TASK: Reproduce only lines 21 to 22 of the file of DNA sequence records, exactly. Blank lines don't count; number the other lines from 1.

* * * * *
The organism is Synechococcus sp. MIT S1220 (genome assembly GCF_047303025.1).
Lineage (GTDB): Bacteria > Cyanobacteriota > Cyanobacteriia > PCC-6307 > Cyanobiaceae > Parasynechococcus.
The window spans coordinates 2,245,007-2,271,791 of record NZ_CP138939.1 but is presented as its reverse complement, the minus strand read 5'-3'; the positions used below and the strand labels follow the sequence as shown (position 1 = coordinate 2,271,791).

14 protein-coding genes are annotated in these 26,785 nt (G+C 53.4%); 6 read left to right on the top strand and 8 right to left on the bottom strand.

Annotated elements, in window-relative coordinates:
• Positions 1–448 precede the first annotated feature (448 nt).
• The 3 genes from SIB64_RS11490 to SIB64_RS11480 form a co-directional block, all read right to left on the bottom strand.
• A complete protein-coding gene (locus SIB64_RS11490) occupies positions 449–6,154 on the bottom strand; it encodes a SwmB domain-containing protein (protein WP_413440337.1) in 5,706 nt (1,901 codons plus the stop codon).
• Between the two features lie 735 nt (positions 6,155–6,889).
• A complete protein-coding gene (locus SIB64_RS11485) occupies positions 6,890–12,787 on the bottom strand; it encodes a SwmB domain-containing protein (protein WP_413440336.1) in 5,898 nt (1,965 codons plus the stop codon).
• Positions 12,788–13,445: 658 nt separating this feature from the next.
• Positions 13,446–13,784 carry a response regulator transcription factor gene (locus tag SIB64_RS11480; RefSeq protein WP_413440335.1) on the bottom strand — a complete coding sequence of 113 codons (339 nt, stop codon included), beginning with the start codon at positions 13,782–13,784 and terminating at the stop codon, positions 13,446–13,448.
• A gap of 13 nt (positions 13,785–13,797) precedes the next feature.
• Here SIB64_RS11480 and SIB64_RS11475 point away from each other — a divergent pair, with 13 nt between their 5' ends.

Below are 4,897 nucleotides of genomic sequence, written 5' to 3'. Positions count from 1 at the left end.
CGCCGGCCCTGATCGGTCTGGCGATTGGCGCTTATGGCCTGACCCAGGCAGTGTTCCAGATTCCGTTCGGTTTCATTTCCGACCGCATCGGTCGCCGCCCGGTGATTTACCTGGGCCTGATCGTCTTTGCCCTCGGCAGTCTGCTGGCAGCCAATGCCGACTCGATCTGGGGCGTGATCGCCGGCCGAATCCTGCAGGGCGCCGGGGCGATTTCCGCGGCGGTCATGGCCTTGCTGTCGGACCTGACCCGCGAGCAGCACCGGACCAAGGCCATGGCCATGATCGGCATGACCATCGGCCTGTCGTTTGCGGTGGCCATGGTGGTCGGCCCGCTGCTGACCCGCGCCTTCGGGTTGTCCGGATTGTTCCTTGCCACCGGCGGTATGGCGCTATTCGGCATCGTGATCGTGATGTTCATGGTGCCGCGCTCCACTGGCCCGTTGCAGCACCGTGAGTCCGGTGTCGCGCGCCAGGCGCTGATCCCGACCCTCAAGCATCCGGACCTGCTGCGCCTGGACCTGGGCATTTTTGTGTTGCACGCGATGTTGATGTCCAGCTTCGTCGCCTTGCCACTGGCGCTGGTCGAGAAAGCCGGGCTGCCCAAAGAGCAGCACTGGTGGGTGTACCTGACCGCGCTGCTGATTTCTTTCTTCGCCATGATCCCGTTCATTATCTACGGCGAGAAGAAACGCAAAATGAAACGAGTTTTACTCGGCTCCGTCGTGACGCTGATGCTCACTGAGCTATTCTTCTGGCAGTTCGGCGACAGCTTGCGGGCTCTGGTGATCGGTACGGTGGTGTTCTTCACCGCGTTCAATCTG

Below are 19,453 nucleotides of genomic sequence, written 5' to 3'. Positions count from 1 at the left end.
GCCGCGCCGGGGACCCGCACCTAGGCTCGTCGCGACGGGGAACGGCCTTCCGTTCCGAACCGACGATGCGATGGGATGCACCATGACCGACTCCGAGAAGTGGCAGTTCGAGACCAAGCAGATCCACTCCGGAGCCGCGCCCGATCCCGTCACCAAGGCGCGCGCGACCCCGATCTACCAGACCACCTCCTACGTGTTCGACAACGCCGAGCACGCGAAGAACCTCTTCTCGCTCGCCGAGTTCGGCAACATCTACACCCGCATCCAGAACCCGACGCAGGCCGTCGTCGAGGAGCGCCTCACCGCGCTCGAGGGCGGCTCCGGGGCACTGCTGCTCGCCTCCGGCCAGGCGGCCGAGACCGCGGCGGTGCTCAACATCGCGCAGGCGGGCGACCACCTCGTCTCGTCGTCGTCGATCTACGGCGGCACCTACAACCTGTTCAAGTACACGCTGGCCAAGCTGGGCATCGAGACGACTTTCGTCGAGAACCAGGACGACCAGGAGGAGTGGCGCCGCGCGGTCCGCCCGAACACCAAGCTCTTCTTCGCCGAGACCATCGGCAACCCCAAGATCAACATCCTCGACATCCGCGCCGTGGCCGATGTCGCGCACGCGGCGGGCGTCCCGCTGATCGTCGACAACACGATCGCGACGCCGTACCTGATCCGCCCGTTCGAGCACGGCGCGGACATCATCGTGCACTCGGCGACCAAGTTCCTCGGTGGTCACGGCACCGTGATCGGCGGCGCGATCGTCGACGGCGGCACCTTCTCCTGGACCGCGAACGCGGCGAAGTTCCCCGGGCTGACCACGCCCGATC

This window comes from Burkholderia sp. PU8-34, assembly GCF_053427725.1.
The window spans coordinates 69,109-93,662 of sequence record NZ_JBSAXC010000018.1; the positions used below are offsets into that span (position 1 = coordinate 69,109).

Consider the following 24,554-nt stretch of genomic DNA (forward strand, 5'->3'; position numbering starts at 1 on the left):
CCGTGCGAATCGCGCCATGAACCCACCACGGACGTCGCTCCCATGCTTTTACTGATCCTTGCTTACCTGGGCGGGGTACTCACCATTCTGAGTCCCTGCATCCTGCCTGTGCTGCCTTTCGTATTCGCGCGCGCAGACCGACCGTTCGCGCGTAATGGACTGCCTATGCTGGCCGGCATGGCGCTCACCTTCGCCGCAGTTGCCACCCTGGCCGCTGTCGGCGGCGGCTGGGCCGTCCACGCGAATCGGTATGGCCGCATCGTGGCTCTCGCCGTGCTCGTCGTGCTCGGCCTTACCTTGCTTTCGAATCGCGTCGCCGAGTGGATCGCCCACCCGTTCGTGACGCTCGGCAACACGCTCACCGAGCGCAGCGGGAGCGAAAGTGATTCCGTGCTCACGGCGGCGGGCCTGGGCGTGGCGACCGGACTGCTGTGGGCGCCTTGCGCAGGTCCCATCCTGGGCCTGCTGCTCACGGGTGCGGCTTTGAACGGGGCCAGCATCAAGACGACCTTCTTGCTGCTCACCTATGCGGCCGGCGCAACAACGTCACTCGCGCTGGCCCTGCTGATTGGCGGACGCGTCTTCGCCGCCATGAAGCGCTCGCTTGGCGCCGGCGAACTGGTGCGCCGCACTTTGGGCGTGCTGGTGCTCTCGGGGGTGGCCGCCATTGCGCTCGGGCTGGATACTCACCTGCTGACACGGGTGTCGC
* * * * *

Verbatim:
Consider the following 24,554-nt stretch of genomic DNA (forward strand, 5'->3'; position numbering starts at 1 on the left):
CCGTGCGAATCGCGCCATGAACCCACCACGGACGTCGCTCCCATGCTTTTACTGATCCTTGCTTACCTGGGCGGGGTACTCACCATTCTGAGTCCCTGCATCCTGCCTGTGCTGCCTTTCGTATTCGCGCGCGCAGACCGACCGTTCGCGCGTAATGGACTGCCTATGCTGGCCGGCATGGCGCTCACCTTCGCCGCAGTTGCCACCCTGGCCGCTGTCGGCGGCGGCTGGGCCGTCCACGCGAATCGGTATGGCCGCATCGTGGCTCTCGCCGTGCTCGTCGTGCTCGGCCTTACCTTGCTTTCGAATCGCGTCGCCGAGTGGATCGCCCACCCGTTCGTGACGCTCGGCAACACGCTCACCGAGCGCAGCGGGAGCGAAAGTGATTCCGTGCTCACGGCGGCGGGCCTGGGCGTGGCGACCGGACTGCTGTGGGCGCCTTGCGCAGGTCCCATCCTGGGCCTGCTGCTCACGGGTGCGGCTTTGAACGGGGCCAGCATCAAGACGACCTTCTTGCTGCTCACCTATGCGGCCGGCGCAACAACGTCACTCGCGCTGGCCCTGCTGATTGGCGGACGCGTCTTCGCCGCCATGAAGCGCTCGCTTGGCGCCGGCGAACTGGTGCGCCGCACTTTGGGCGTGCTGGTGCTCTCGGGGGTGGCCGCCATTGCGCTCGGGCTGGATACTCACCTGCTGACACGGGTGTCGC